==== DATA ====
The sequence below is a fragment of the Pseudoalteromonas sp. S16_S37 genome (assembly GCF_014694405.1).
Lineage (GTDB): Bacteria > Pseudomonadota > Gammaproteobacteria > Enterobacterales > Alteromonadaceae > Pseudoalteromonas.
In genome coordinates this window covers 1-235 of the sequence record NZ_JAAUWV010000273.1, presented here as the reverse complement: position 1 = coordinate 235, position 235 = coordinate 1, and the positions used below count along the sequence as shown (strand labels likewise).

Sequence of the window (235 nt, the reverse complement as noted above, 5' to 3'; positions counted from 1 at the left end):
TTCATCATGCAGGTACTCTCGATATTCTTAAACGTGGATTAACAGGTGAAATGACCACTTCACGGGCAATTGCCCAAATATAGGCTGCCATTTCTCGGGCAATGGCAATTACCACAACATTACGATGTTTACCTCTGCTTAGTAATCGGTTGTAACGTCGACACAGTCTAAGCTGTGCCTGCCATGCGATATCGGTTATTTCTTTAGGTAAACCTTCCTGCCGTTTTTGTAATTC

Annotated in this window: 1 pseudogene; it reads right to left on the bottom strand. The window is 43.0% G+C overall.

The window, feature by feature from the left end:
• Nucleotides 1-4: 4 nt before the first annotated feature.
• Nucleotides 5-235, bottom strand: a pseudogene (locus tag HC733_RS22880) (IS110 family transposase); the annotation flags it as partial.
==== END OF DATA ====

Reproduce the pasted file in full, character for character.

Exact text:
The sequence below is a fragment of the Pseudoalteromonas sp. S16_S37 genome (assembly GCF_014694405.1).
Lineage (GTDB): Bacteria > Pseudomonadota > Gammaproteobacteria > Enterobacterales > Alteromonadaceae > Pseudoalteromonas.
In genome coordinates this window covers 1-235 of the sequence record NZ_JAAUWV010000273.1, presented here as the reverse complement: position 1 = coordinate 235, position 235 = coordinate 1, and the positions used below count along the sequence as shown (strand labels likewise).

Sequence of the window (235 nt, the reverse complement as noted above, 5' to 3'; positions counted from 1 at the left end):
TTCATCATGCAGGTACTCTCGATATTCTTAAACGTGGATTAACAGGTGAAATGACCACTTCACGGGCAATTGCCCAAATATAGGCTGCCATTTCTCGGGCAATGGCAATTACCACAACATTACGATGTTTACCTCTGCTTAGTAATCGGTTGTAACGTCGACACAGTCTAAGCTGTGCCTGCCATGCGATATCGGTTATTTCTTTAGGTAAACCTTCCTGCCGTTTTTGTAATTC

Annotated in this window: 1 pseudogene; it reads right to left on the bottom strand. The window is 43.0% G+C overall.

The window, feature by feature from the left end:
• Nucleotides 1-4: 4 nt before the first annotated feature.
• Nucleotides 5-235, bottom strand: a pseudogene (locus tag HC733_RS22880) (IS110 family transposase); the annotation flags it as partial.